Gypsy, Netflix’s upcoming 10-part psychological thriller, stars Naomi Watts as a therapist who invades her clients’ personal lives.
“There is one force more powerful than free will – our desires,” says Naomi Watts in the official trailer for Netflix’s newest original drama, Gypsy. The Oscar-nominated actress plays therapist Jean Holloway, whose lack of self-control leads her to invade her clients’ personal lives.
The first two episodes will be directed by Sam Taylor-Johnson (infamous director of 50 Shades of Grey) and written by showrunner and executive producer Lisa Rubin. Gypsy will also feature Billy Crudup as Jean’s husband Michael Holloway, Sophie Cookson, Lucy Boynton, and Karl Glusman.
Naomi Watts is no stranger to the thriller genre, breaking out in 2001 in David Lynch’s magnum opus Mulholland Drive, and then becoming famous for playing Rachel Keller in the 2002 horror masterpiece The Ring. But judging from Gypsy‘s trailer, it seems that her character’s cardinal sin is her sexuality, which rings as a bit of a hollow trope for some.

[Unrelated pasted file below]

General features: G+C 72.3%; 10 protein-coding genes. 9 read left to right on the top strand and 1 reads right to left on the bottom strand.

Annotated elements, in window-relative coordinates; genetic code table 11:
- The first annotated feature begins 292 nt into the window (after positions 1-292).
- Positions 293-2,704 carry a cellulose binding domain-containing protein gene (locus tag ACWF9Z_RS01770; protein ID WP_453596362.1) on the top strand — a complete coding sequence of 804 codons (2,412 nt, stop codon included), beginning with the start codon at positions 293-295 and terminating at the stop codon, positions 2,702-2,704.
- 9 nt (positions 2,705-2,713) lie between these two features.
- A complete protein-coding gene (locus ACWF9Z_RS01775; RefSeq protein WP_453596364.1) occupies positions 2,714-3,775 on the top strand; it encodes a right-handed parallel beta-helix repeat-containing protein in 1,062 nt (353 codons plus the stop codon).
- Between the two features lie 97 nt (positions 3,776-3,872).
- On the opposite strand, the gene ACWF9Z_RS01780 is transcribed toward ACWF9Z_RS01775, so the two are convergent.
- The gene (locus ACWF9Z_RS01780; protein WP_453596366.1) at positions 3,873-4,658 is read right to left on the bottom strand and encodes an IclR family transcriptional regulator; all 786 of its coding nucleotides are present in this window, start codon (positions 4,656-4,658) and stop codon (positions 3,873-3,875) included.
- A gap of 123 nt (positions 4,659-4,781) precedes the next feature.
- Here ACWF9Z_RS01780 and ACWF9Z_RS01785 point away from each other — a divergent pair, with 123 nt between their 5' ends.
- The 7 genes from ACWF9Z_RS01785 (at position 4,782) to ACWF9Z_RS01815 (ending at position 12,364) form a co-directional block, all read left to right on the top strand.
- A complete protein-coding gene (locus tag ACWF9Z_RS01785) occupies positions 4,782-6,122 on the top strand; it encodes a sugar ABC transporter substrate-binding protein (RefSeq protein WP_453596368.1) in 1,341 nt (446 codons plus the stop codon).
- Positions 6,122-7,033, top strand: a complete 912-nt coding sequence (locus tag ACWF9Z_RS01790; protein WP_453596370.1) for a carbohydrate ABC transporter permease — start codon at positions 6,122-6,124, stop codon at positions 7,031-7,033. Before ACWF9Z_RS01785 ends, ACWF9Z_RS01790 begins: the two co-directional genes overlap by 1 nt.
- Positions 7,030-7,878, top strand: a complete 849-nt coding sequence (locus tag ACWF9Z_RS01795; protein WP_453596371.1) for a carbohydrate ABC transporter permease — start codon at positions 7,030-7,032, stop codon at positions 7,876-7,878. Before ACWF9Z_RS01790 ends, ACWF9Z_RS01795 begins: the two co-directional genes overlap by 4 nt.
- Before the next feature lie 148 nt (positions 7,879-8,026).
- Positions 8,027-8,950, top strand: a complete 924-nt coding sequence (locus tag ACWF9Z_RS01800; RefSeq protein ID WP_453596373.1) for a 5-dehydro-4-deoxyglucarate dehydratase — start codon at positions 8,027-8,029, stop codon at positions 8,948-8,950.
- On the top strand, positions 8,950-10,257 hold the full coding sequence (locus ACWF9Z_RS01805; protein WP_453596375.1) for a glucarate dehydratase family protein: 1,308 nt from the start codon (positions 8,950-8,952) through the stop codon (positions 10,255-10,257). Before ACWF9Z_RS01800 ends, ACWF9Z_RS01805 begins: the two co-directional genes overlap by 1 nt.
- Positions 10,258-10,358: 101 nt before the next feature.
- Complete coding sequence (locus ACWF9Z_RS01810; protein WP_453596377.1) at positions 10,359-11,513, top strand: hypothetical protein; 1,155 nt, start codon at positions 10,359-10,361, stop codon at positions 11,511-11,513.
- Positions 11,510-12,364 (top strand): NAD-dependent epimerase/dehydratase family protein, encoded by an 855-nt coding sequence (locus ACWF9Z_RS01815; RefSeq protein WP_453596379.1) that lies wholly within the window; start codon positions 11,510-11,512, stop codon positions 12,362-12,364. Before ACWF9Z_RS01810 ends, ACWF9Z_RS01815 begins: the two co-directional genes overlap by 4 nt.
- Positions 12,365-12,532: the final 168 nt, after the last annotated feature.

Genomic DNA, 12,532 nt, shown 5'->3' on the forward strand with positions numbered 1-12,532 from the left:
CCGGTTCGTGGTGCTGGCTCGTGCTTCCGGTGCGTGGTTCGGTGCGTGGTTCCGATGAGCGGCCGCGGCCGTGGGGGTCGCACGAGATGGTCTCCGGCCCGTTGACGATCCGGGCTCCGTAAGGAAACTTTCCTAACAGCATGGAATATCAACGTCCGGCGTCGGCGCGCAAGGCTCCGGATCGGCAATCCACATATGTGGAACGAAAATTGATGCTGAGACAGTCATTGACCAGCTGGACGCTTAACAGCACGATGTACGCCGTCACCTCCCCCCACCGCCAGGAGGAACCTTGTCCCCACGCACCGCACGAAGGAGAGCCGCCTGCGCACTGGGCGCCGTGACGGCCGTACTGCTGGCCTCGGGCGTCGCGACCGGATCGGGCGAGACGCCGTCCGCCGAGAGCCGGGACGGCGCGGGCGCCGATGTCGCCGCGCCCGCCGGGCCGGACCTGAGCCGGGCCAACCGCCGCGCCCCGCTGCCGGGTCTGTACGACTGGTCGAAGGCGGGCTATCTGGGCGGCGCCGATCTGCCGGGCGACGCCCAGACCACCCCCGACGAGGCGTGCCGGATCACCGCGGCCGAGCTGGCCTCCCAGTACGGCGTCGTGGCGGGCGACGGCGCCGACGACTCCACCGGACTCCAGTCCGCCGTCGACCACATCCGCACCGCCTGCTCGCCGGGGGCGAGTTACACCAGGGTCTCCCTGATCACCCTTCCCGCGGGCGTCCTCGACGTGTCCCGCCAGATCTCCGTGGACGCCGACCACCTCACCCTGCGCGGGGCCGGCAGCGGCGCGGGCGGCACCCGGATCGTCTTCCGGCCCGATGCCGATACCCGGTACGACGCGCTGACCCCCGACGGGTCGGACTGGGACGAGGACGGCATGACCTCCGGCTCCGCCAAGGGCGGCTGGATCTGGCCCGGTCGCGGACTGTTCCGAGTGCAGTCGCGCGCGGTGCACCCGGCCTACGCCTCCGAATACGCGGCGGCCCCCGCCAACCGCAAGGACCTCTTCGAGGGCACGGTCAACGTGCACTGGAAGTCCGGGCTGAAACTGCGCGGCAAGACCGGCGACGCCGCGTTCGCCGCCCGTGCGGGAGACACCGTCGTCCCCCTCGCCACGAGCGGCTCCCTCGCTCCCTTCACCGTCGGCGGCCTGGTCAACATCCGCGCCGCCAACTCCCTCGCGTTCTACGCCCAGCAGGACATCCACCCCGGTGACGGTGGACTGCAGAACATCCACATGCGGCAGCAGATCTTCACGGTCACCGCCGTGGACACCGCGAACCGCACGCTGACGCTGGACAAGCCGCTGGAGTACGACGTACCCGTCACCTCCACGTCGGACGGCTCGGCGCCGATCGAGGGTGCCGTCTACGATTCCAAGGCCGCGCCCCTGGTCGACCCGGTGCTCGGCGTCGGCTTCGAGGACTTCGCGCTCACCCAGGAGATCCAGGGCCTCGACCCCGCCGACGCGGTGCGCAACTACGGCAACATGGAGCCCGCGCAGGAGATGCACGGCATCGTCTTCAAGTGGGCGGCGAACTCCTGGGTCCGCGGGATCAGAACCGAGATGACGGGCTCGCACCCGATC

We’re in the middle of a horror/thriller renaissance. Gypsy feels quite timely. In an age where we give immense trust to mental healthcare professionals, the concept of a therapist with a loose grasp on boundaries is terrifying. Gypsy could go either one of two ways: an exploitative-yet-artsy psychosexual skin flick, or an all-too-rare complex portrait of a female antihero.
I’ll say it as loud as I possibly can: women should be allowed to be as immoral as men. As a culture, we have no trouble imagining a male character manipulating and sexually coercing people who trust him, but we’re still a bit queasy about writing a female villain who would do the same. Some of the best writing is reserved for morally ambiguous “antihero” characters. If Gypsy is about the nuanced “not-quite-a-heroine-but-not-outright-evil-person” that Naomi Watts has proven herself adept at portraying, then Netflix should have another hit on its hands.
Gypsy will arrive on Netflix on Friday, June 30.